by Brigette Courtot, Policy Analyst,
National Women's Law Center
A home health care agency. A day care center. A nonprofit community-based organization. A dentist’s office.
What do all these businesses have in common? They’re likely to employ more women than men — and to pay more for health insurance because of it. A new report released this week as part of NWLC’s “A Woman is Not a Pre-Existing Condition” campaign sheds light on gender rating — i.e. the insurance industry practice of using gender to determine health insurance premiums — as it occurs in the group health insurance market, where many businesses buy coverage for their employees.
In 2008, NWLC examined gender rating in the individual health insurance market, that unwelcoming place — and often last resort — where people try to purchase coverage directly from insurance companies. We found that gender rating most often results in women paying more than men for the same health insurance, simply because they are women.
But many aren’t aware that gender rating also happens in the group health insurance market. Insurance companies consider different factors when deciding how much to charge a group for its health plan, including the gender make-up of the workforce. A business is charged more for coverage if it employs women and businesses with a predominately female workforce — such as the ones listed above — could pay significantly more. Protections against group market gender rating exist in some states, but typically only for small businesses (generally 50 employees or fewer) — check out our new report for details.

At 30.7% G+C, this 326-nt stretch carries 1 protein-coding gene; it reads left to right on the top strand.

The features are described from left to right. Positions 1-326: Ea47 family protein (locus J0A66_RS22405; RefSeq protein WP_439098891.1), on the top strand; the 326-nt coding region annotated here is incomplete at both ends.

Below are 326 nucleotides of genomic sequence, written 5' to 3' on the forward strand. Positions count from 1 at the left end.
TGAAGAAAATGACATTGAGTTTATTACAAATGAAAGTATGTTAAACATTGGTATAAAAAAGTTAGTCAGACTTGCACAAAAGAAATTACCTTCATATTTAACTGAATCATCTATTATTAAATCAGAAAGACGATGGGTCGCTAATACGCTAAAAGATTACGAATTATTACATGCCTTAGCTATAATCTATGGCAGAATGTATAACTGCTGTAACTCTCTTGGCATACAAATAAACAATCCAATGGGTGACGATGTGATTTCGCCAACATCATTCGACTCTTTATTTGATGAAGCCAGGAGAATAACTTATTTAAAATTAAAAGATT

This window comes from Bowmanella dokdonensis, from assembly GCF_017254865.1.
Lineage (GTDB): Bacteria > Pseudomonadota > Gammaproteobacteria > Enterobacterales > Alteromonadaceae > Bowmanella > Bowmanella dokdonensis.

Gender rating affects the overall premium that a business pays; premiums for men and women within the same health plan aren’t different in this case, since employment discrimination laws prohibit employers from charging individual male and female employees different rates for coverage. Nonetheless, gender rating can present a serious obstacle to affordable health coverage — if the overall premium is not affordable, a business may drop its offer of coverage altogether or shift more health insurance costs to employees.
Basing health insurance premiums on gender is wrong, whether it happens in the individual or the group health insurance market, and every woman should be protected against this discriminatory practice, no matter where or how she gets her health insurance. NWLC supports health reform that addresses this issue once and for all, and eliminates gender rating across health insurance markets, for individuals and for groups of all sizes.